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Titanic Tales: A single Spanish victim

Updated: Jul 25, 2021

Titanic had ten Spaniards onboard, only one was to perish, a member of one of the wealthiest families in the country

(Oct 24 1887 Madrid, Spain - Apr 12 1912 Atlantic Ocean)

(Sep 3 1889 Madrid, Spain - Apr 3 1972 Madrid, Spain)

(Oct 12 1872 Cuenca, Spain - May 28 1969 Spain)

Víctor Peñasco Y Castellana married María Josefa Perez de Soto Y Vallejo in December 1910 and they followed the custom of wealthy couples to take a long honeymoon travelling across Europe. María Josefa was accompanied by her maid Fermina Oliva Y Ocaña. They made a spontaneous decision one night in Paris to buy tickets to travel aboard the Titanic. Fermina had an uneasy feeling though and Victor's mother had begged the couple to travel where they wanted, but not to take a boat. Víctor was a nephew to King Alfonso XIII’s prime minister, José Canalejas and he had a considerable fortune. It is calculated the 18 month long honeymoon cost somewhere in the region of €700,000 by 2012 prices. Few families could match his wealth, María's was one of them. The combined fortune of the couple was estimated to be in the region of an astonishing €1 billion.

The couple decided to leave Víctor's butler in Paris so he could send a series of postcards to Victor's mother so she would not be concerned over their voyage.

On the fateful night

The couple and the maid settled into their cabins after boarding at Cherbourg and on the Sunday evening after their evening meal they chatted with their friends José Pedro Carrau and Francisco from Argentina and Uruguay before they returned to their cabin to rest. Fermina was working on a corset before retiring. She observed that as she stretched out on her bed with her tasks complete she felt an unusual vibration. Her concerns were increased when a few minutes later the ship stopped and the engines shutdown. She resolved to knock on her master's cabin. María was already asleep and Víctor unbuttoning his jacket. There were four night shift room stewards on duty and very few people in the passageway. The staff ensure them that there is nothing to worry about but Fermina and the now awake María were anxious so Víctor decided to go up on deck to investigate.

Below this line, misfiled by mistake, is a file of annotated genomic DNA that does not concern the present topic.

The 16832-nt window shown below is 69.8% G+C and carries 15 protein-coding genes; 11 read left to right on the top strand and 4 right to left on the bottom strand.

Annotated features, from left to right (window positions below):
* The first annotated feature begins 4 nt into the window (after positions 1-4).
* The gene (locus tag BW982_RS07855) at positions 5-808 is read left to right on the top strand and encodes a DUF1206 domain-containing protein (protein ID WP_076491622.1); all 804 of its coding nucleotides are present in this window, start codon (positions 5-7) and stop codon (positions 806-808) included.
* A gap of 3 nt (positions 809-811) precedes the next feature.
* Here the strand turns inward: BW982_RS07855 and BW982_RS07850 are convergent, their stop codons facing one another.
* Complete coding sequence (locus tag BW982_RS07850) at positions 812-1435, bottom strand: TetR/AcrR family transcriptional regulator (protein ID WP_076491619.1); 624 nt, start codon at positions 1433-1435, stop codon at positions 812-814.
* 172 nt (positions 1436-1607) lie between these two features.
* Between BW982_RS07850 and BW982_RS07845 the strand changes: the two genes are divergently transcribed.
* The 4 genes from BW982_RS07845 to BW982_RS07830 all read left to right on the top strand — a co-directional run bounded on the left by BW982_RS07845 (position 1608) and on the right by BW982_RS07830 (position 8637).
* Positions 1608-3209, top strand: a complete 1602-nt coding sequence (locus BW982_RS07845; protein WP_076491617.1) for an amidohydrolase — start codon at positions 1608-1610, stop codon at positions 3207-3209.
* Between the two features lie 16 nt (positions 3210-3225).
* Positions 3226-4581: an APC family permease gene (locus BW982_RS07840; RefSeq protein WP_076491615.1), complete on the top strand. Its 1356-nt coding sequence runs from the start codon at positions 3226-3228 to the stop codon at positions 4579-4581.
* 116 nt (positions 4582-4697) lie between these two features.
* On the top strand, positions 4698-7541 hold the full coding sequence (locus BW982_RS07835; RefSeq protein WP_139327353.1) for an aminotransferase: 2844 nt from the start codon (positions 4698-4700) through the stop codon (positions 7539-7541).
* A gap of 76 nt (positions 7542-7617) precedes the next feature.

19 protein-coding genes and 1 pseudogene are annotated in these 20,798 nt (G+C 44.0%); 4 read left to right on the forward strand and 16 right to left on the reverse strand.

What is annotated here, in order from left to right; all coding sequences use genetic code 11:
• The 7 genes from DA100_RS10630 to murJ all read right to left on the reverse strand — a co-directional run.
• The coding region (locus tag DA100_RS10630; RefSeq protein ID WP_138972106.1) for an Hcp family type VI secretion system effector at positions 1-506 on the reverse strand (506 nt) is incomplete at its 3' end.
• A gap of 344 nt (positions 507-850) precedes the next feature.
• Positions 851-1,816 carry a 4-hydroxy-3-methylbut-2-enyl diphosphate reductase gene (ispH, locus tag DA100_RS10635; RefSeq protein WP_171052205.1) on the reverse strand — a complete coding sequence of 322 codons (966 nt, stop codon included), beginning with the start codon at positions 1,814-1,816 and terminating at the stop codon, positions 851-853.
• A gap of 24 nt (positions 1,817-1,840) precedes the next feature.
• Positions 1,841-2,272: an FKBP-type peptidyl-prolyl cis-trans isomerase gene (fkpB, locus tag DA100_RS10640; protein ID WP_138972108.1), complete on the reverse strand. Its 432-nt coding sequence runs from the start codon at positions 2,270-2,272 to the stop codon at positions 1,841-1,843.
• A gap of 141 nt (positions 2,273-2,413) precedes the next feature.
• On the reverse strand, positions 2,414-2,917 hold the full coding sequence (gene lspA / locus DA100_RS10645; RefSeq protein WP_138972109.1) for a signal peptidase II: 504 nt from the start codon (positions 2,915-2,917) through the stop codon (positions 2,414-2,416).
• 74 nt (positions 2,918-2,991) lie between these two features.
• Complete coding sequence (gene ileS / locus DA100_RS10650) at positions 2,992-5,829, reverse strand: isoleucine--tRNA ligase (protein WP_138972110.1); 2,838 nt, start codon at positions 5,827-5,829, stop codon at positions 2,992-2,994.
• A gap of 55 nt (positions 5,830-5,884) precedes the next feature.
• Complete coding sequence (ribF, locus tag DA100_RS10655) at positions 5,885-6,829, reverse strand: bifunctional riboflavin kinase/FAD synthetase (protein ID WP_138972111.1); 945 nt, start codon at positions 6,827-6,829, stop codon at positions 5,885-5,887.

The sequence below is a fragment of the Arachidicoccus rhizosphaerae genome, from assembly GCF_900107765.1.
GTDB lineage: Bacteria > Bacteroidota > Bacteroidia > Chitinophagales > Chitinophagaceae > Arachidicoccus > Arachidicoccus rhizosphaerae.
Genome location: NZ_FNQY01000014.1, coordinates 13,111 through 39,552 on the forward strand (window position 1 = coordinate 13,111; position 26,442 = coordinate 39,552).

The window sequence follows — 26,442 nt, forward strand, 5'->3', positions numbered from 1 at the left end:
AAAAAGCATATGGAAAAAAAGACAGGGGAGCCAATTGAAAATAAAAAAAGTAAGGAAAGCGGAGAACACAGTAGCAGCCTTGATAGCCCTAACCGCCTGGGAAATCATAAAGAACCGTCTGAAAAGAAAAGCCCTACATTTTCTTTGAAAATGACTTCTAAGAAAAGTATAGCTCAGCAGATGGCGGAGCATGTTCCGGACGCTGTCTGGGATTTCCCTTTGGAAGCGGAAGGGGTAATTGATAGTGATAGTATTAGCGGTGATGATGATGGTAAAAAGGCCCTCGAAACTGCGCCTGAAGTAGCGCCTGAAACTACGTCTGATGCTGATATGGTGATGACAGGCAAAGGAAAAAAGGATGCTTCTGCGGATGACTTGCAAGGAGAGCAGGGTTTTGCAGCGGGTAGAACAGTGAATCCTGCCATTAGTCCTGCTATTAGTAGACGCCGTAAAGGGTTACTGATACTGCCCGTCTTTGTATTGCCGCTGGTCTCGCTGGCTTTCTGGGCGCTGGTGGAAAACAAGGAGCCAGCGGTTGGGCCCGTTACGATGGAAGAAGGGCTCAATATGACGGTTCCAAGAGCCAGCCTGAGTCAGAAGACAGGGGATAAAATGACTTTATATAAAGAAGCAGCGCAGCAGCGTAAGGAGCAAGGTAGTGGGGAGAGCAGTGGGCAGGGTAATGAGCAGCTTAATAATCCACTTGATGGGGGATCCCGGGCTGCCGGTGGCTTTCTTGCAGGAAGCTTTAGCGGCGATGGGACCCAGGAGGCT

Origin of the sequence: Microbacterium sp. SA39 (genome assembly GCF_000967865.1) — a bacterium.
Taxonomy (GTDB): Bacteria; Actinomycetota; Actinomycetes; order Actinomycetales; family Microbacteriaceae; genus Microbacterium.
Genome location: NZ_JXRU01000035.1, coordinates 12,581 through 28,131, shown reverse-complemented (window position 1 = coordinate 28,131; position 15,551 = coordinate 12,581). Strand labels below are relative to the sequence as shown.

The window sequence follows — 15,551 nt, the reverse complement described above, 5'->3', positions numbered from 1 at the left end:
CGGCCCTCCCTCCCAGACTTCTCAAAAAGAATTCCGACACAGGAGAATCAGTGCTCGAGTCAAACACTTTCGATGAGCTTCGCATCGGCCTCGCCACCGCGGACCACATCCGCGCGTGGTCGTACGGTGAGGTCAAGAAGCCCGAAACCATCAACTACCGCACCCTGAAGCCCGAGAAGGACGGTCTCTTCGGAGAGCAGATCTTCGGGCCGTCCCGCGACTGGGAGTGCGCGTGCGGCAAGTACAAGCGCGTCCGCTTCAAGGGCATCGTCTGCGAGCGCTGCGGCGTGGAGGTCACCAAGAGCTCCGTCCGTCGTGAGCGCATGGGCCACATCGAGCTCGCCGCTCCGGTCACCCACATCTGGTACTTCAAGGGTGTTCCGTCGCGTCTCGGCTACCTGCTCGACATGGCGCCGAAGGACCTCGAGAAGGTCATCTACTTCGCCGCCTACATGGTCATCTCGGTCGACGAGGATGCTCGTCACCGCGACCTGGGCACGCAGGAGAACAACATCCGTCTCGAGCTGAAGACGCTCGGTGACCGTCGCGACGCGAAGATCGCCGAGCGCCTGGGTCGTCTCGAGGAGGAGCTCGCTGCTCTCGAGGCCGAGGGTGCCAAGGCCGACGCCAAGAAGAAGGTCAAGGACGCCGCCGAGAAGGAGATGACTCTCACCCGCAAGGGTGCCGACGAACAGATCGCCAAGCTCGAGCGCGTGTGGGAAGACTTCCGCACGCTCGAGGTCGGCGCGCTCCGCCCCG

When he arrived on the boat deck he saw that sailors were rushing to remove the tarpaulins from the lifeboats. When he discovered the ship had hit an iceberg he grew alarmed and rushed back to C-Deck, bursting into the cabin to tell the women "It is sinking! It is sinking!" At that same moment the Room Stewards entered the corridor and begin to rouse the passengers with circumspect calm.

Fermina recounted she took her picture of Saint Joseph and placed it under her life jacket. They ascended the grand staircase in the increasing throng of passengers, passing through the first class lobby and arriving directly in front of life boat 8. They were right next to the ship band who were playing upbeat music having just moved from the first class dining room to the boat deck.

María then realised she had left her jewellery in the cabin and Víctor returned to retrieve them. The two women sheltered together alongside lifeboat 8 as a slight list started to become noticeable. Víctor returned just a little before 12:25 Officer Lightoller gave the order to begin loading women and children onto the lifeboats. María realised that the order would mean her and Víctor were to be separated. He attempted to calm her but she hugged him sobbing. María clutched ever tighter to Víctor as he says goodbye to his wife. "Pepita, may you be very happy" he soothed and stepped back into the crowd.

On the lifeboat

Fermina suddenly realised she is alone. She frantically called for Víctor and as she does so Captain Smith calls out for any more women to board the lifeboat. With no response forthcoming, the descent began. Fermina returned and seeing the boat already descending started screaming frantically. The men on the deck threw her a metre down, "like a sack of straw" she remembered.

Later, on the dockside in New York the Countess of Rothes recounted how María started to sob uncontrollably in the lifeboat, crying out her husbands name. The Countess who had taken the tiller of the boat, passed control to her cousin and took the heartbroken María in her arms. The Countess tried as best as possible to distract her from the sounds of those dying in the sea.

Buying a body

As if things were not horrendous enough for the grieving María at that time, it became apparent that without a body, her husband could not be declared officially dead for another twenty years. This would not allow her to claim her husband's inheritance or remarry until she was 43. The Peñasco family made the extraordinary decision to purchase a corpse. Fermina "identified" one of the bodies that had been recovered and Halifax in Canada issued a death certificate.

Rebuilding her life

María Josefa remarried in 1919 to Baron Río Tovía and had three children. She lived until 1972 and died at the age of 83. Fermina lived to be 98.



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